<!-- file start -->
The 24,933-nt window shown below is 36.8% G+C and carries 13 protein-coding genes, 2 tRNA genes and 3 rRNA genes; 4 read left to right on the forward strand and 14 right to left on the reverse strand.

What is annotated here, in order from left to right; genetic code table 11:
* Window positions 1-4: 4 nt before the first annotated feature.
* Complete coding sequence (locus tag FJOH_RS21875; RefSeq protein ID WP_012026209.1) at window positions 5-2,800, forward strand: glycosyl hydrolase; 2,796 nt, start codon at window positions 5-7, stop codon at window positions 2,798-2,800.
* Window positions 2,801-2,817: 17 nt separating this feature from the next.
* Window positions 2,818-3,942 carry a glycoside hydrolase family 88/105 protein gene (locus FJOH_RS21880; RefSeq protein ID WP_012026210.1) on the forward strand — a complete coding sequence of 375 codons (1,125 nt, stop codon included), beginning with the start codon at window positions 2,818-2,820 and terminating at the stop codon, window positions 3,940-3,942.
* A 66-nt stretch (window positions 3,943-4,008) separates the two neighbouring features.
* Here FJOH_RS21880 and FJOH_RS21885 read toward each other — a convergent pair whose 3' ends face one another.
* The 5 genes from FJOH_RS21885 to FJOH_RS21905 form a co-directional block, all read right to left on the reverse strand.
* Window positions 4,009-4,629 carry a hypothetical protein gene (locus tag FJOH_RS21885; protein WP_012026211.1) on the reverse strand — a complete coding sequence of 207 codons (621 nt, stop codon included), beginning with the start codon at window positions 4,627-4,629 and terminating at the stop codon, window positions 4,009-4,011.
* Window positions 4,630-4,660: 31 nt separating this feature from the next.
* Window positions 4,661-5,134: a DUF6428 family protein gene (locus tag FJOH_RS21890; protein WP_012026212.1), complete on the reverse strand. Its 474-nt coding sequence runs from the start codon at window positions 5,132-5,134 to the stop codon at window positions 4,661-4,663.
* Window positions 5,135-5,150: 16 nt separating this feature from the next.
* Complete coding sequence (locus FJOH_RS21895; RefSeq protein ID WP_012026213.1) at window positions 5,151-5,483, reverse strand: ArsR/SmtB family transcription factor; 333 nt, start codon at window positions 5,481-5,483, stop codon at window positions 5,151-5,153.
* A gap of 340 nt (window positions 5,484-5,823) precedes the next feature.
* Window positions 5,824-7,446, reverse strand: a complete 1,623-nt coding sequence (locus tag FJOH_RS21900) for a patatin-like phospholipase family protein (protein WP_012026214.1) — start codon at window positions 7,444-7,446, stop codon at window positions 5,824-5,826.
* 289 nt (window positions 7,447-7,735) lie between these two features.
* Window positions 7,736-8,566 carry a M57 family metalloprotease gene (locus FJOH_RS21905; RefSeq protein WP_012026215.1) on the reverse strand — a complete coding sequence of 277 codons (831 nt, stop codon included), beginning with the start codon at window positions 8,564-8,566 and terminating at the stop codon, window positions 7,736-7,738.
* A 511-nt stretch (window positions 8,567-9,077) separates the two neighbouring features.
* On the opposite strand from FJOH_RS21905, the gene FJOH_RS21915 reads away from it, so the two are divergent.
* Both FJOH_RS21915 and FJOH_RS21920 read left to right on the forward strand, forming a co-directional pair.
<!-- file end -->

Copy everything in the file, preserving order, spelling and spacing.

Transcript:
The 24,933-nt window shown below is 36.8% G+C and carries 13 protein-coding genes, 2 tRNA genes and 3 rRNA genes; 4 read left to right on the forward strand and 14 right to left on the reverse strand.

What is annotated here, in order from left to right; genetic code table 11:
* Window positions 1-4: 4 nt before the first annotated feature.
* Complete coding sequence (locus tag FJOH_RS21875; RefSeq protein ID WP_012026209.1) at window positions 5-2,800, forward strand: glycosyl hydrolase; 2,796 nt, start codon at window positions 5-7, stop codon at window positions 2,798-2,800.
* Window positions 2,801-2,817: 17 nt separating this feature from the next.
* Window positions 2,818-3,942 carry a glycoside hydrolase family 88/105 protein gene (locus FJOH_RS21880; RefSeq protein ID WP_012026210.1) on the forward strand — a complete coding sequence of 375 codons (1,125 nt, stop codon included), beginning with the start codon at window positions 2,818-2,820 and terminating at the stop codon, window positions 3,940-3,942.
* A 66-nt stretch (window positions 3,943-4,008) separates the two neighbouring features.
* Here FJOH_RS21880 and FJOH_RS21885 read toward each other — a convergent pair whose 3' ends face one another.
* The 5 genes from FJOH_RS21885 to FJOH_RS21905 form a co-directional block, all read right to left on the reverse strand.
* Window positions 4,009-4,629 carry a hypothetical protein gene (locus tag FJOH_RS21885; protein WP_012026211.1) on the reverse strand — a complete coding sequence of 207 codons (621 nt, stop codon included), beginning with the start codon at window positions 4,627-4,629 and terminating at the stop codon, window positions 4,009-4,011.
* Window positions 4,630-4,660: 31 nt separating this feature from the next.
* Window positions 4,661-5,134: a DUF6428 family protein gene (locus tag FJOH_RS21890; protein WP_012026212.1), complete on the reverse strand. Its 474-nt coding sequence runs from the start codon at window positions 5,132-5,134 to the stop codon at window positions 4,661-4,663.
* Window positions 5,135-5,150: 16 nt separating this feature from the next.
* Complete coding sequence (locus FJOH_RS21895; RefSeq protein ID WP_012026213.1) at window positions 5,151-5,483, reverse strand: ArsR/SmtB family transcription factor; 333 nt, start codon at window positions 5,481-5,483, stop codon at window positions 5,151-5,153.
* A gap of 340 nt (window positions 5,484-5,823) precedes the next feature.
* Window positions 5,824-7,446, reverse strand: a complete 1,623-nt coding sequence (locus tag FJOH_RS21900) for a patatin-like phospholipase family protein (protein WP_012026214.1) — start codon at window positions 7,444-7,446, stop codon at window positions 5,824-5,826.
* 289 nt (window positions 7,447-7,735) lie between these two features.
* Window positions 7,736-8,566 carry a M57 family metalloprotease gene (locus FJOH_RS21905; RefSeq protein WP_012026215.1) on the reverse strand — a complete coding sequence of 277 codons (831 nt, stop codon included), beginning with the start codon at window positions 8,564-8,566 and terminating at the stop codon, window positions 7,736-7,738.
* A 511-nt stretch (window positions 8,567-9,077) separates the two neighbouring features.
* On the opposite strand from FJOH_RS21905, the gene FJOH_RS21915 reads away from it, so the two are divergent.
* Both FJOH_RS21915 and FJOH_RS21920 read left to right on the forward strand, forming a co-directional pair.